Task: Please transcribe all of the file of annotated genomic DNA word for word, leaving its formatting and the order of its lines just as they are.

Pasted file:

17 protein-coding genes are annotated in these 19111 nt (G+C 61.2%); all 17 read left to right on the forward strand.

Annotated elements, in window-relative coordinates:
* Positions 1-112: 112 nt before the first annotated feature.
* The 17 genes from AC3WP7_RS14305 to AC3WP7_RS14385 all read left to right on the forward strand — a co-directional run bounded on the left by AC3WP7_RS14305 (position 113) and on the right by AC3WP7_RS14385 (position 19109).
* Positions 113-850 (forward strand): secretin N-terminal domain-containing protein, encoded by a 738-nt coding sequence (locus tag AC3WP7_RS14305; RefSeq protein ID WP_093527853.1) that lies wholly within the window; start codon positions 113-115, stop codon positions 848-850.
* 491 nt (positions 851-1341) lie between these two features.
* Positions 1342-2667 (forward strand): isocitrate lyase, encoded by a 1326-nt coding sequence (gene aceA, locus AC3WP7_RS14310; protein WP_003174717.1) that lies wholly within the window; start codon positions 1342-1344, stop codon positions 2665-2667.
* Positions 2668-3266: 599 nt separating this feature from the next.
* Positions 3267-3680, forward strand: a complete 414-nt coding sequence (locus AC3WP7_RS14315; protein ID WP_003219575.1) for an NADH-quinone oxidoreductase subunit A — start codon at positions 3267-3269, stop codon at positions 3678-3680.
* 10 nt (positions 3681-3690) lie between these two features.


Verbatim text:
17 protein-coding genes are annotated in these 19111 nt (G+C 61.2%); all 17 read left to right on the forward strand.

Annotated elements, in window-relative coordinates:
* Positions 1-112: 112 nt before the first annotated feature.
* The 17 genes from AC3WP7_RS14305 to AC3WP7_RS14385 all read left to right on the forward strand — a co-directional run bounded on the left by AC3WP7_RS14305 (position 113) and on the right by AC3WP7_RS14385 (position 19109).
* Positions 113-850 (forward strand): secretin N-terminal domain-containing protein, encoded by a 738-nt coding sequence (locus tag AC3WP7_RS14305; RefSeq protein ID WP_093527853.1) that lies wholly within the window; start codon positions 113-115, stop codon positions 848-850.
* 491 nt (positions 851-1341) lie between these two features.
* Positions 1342-2667 (forward strand): isocitrate lyase, encoded by a 1326-nt coding sequence (gene aceA, locus AC3WP7_RS14310; protein WP_003174717.1) that lies wholly within the window; start codon positions 1342-1344, stop codon positions 2665-2667.
* Positions 2668-3266: 599 nt separating this feature from the next.
* Positions 3267-3680, forward strand: a complete 414-nt coding sequence (locus AC3WP7_RS14315; protein ID WP_003219575.1) for an NADH-quinone oxidoreductase subunit A — start codon at positions 3267-3269, stop codon at positions 3678-3680.
* 10 nt (positions 3681-3690) lie between these two features.